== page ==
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 Dark Eldar in combat

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Join date : 2019-01-15

Dark Eldar in combat Empty
PostSubject: Dark Eldar in combat   Dark Eldar in combat I_icon_minitimeTue Jan 15 2019, 23:47

I have just started collecting Drukhari and have been thinking about what it is like for these strange creatures to fight. Below is a first sketch of a confrontation between a kabalite and an incubus. If you have any ideas for different encounters like this (what would scourge vs. mandrake or wrack vs. ork be like?) let me know.

Dravyn moved into the corridor of the upper spire, performing a sickening stepping down with a practised stride. The corridor actually forming a shaft connecting the different floors of the spire. The hexagonal shaft plunged downward to the hangar.
On the gang-way above Dravyn’s head, twenty paces away, stood a figure in the antique armour of the incubi. The fihirin-sight, an aftereffect of the the drugs tainting his perception lent the pitch-black armour a strange radiance, the slightest tremor in the incubus’ muscles echoed visually as a witch-light that appeared to coruscate over the surface of the plate mail. Even with Dravyn’s eyes adapted to the darkness of the spire, without the drug, the figure would have been completely invisible. The warrior appeared to hang like a scourge from the roof, the artificial gravity in the spire allowing any drukhari to access the archways punctuating the hallway from all six of the walls.
Despite the weight of the plate-armour and the oil slick metal of the gangway the incubi’s immediate rush forward made no sound. Dravyn was expecting an ambush, but not before he reached Ynnealidh. The incubi movement began before Dravyn reached for his pistol, the shardcarbine hanging from a sling around his torso would take too long to raise. The incubus’ klaive, which would hum to human ears sounded like individual bursts of power as the generator in its hilt alternated several dozen times a second to the drukhari.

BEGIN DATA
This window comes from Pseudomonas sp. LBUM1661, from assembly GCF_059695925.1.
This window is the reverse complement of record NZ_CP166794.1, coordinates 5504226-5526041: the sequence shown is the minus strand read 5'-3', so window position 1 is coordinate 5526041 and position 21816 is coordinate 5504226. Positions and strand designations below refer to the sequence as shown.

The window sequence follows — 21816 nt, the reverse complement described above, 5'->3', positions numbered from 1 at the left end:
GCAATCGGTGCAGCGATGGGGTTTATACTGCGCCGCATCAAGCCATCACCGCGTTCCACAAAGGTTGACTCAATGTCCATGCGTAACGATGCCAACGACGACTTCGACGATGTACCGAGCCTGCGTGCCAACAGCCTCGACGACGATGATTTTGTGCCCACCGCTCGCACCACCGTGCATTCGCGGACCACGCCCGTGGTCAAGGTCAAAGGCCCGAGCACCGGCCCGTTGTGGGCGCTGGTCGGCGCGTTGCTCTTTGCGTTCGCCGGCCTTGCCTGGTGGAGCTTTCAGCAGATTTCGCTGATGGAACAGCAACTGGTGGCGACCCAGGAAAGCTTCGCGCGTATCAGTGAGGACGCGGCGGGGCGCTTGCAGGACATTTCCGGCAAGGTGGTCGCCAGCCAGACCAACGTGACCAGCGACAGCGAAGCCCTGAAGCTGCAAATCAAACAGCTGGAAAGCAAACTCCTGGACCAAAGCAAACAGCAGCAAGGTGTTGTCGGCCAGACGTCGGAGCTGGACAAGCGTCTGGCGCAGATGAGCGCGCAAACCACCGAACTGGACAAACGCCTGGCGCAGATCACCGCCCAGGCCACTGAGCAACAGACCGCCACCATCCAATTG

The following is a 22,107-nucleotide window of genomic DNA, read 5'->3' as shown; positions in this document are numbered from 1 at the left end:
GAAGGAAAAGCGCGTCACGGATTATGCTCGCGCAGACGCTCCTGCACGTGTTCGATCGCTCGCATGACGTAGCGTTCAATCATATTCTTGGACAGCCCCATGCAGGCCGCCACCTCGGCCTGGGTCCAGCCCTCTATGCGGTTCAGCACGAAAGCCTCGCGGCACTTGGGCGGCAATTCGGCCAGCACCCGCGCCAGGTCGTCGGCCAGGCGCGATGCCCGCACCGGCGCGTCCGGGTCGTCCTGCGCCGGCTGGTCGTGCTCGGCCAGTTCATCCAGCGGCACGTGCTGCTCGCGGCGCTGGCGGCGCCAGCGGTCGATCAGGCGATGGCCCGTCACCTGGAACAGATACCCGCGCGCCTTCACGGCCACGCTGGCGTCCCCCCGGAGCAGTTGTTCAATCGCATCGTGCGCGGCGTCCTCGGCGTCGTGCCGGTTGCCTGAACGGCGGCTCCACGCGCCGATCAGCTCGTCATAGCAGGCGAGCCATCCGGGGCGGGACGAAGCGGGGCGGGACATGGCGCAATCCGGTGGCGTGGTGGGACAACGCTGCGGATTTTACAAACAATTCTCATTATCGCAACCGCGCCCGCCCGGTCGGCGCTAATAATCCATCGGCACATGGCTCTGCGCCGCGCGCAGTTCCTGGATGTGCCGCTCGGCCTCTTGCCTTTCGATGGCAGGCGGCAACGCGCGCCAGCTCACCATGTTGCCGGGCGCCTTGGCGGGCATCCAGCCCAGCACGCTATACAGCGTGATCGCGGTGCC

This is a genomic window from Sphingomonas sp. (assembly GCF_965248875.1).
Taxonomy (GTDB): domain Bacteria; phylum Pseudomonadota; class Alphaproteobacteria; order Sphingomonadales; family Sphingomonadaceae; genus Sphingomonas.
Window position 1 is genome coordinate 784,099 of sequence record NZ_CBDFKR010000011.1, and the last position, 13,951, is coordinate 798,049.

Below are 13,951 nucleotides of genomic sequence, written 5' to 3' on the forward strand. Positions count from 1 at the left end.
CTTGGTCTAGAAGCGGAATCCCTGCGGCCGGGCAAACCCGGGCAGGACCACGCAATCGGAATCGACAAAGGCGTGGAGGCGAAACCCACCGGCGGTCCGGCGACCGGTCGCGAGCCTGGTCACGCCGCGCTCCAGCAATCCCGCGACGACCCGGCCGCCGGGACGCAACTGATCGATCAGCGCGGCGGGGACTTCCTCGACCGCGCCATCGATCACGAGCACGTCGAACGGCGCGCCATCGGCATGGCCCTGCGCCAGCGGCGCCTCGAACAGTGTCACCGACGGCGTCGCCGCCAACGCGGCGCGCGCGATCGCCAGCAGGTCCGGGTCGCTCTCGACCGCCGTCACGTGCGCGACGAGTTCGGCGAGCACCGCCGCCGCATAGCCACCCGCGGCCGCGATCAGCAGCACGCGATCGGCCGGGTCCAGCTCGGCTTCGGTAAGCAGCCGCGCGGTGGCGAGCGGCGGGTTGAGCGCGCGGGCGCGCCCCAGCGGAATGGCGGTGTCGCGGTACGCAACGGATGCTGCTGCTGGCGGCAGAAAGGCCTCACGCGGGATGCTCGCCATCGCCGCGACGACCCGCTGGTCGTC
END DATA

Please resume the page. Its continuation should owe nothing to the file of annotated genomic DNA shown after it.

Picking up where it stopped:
Dravyn had miscalculated, thinking about his mission in the lower city, without paying attention to his path to the hanger might now lead to his death. Such was the attention required to survive in the upper circles of the dark city. Dravyn’s fired off two shots with his splinter-pistol, both of which ricocheted off the incubus’ helm, slightly above the eye slit, the only shot that would permit the splinter to injure such a heavily armoured warrior. The sound of the pistol firing was slight but the greenish light filled the space with the silhouette of the incubus as it closed the distance in a blur of black metal and shadow. Dravyn had already dropped the pistol, he at least had calculated the speed of the incubi closely enough, faster than an guardsman could follow, Dravyn had drawn his mono-knife against the vain hope that his pistol shots would land. The incubus’ man-sized sword was held in a two-handed grip, a strike that would cleave Dravyn’s armour open and kill him when it landed.
Whether or not he would die in this second depended entirely on how fast he had been. In this augmented state his body seemed to move much more slowly than his thoughts. It was a doubly strange experience, he had willed himself to move, and now he was forced to watch as his body moved through space. He stepped back as the incubi swung, intended to leap past the warrior, making use of the gravity in the tunnel. The strike missed his chest but struck through and shattered his knife. Pain coursed through his army as the bones of his hand shattered. The massive strike was a mistake, in Commorragh, you must kill your opponent without delay. Injuring a drukhari was often a fatal error. The feeling of excruciating pain acted like a dose of adrenalight on Dravyn’s alien physiology. The kabalite leapt away even as the incubus used its momentum to turn on the spot and intercept Dravyn with the same crazed swing. Anticipating this had been easier, Dravyn had already leaned forward as he leapt up the wall. His detached perception gave him a moment to wonder whether this truly was a member of an incubi shrine. Their reputation seemed more fierce than this warrior’s performance, who had squandered the element of surprise. He should be dead, but the drukhari had nothing to thank for his luck, perhaps the dark muses had been smiling on him, he thought with a sneer.
Dravyn calculated that he would be faster, given the warrior’s platemail, and had decided to end the engagement. His mission was too important. He sprinted down into the depths, away from the assassin.
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